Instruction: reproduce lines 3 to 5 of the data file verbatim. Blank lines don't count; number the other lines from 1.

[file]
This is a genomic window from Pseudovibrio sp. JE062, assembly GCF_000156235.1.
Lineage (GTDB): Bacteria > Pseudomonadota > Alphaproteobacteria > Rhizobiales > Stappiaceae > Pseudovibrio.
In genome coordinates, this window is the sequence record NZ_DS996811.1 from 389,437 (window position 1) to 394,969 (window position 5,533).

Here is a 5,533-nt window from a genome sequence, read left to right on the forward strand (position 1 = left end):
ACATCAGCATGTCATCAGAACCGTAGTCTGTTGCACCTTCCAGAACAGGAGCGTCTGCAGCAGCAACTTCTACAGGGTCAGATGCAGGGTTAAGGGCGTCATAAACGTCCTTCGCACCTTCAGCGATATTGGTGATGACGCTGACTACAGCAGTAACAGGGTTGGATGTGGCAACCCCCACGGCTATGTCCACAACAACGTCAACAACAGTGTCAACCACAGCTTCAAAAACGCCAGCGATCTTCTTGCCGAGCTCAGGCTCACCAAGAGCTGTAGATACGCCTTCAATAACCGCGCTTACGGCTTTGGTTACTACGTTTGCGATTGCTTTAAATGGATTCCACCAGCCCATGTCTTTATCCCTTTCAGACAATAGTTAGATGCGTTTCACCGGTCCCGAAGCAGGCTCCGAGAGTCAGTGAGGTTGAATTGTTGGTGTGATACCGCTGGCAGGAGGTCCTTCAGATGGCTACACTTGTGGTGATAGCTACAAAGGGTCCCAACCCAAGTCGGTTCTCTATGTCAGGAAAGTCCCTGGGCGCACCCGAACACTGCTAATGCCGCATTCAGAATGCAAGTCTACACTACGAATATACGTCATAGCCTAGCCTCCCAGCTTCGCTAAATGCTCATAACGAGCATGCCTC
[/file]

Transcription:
In genome coordinates, this window is the sequence record NZ_DS996811.1 from 389,437 (window position 1) to 394,969 (window position 5,533).

Here is a 5,533-nt window from a genome sequence, read left to right on the forward strand (position 1 = left end):
ACATCAGCATGTCATCAGAACCGTAGTCTGTTGCACCTTCCAGAACAGGAGCGTCTGCAGCAGCAACTTCTACAGGGTCAGATGCAGGGTTAAGGGCGTCATAAACGTCCTTCGCACCTTCAGCGATATTGGTGATGACGCTGACTACAGCAGTAACAGGGTTGGATGTGGCAACCCCCACGGCTATGTCCACAACAACGTCAACAACAGTGTCAACCACAGCTTCAAAAACGCCAGCGATCTTCTTGCCGAGCTCAGGCTCACCAAGAGCTGTAGATACGCCTTCAATAACCGCGCTTACGGCTTTGGTTACTACGTTTGCGATTGCTTTAAATGGATTCCACCAGCCCATGTCTTTATCCCTTTCAGACAATAGTTAGATGCGTTTCACCGGTCCCGAAGCAGGCTCCGAGAGTCAGTGAGGTTGAATTGTTGGTGTGATACCGCTGGCAGGAGGTCCTTCAGATGGCTACACTTGTGGTGATAGCTACAAAGGGTCCCAACCCAAGTCGGTTCTCTATGTCAGGAAAGTCCCTGGGCGCACCCGAACACTGCTAATGCCGCATTCAGAATGCAAGTCTACACTACGAATATACGTCATAGCCTAGCCTCCCAGCTTCGCTAAATGCTCATAACGAGCATGCCTC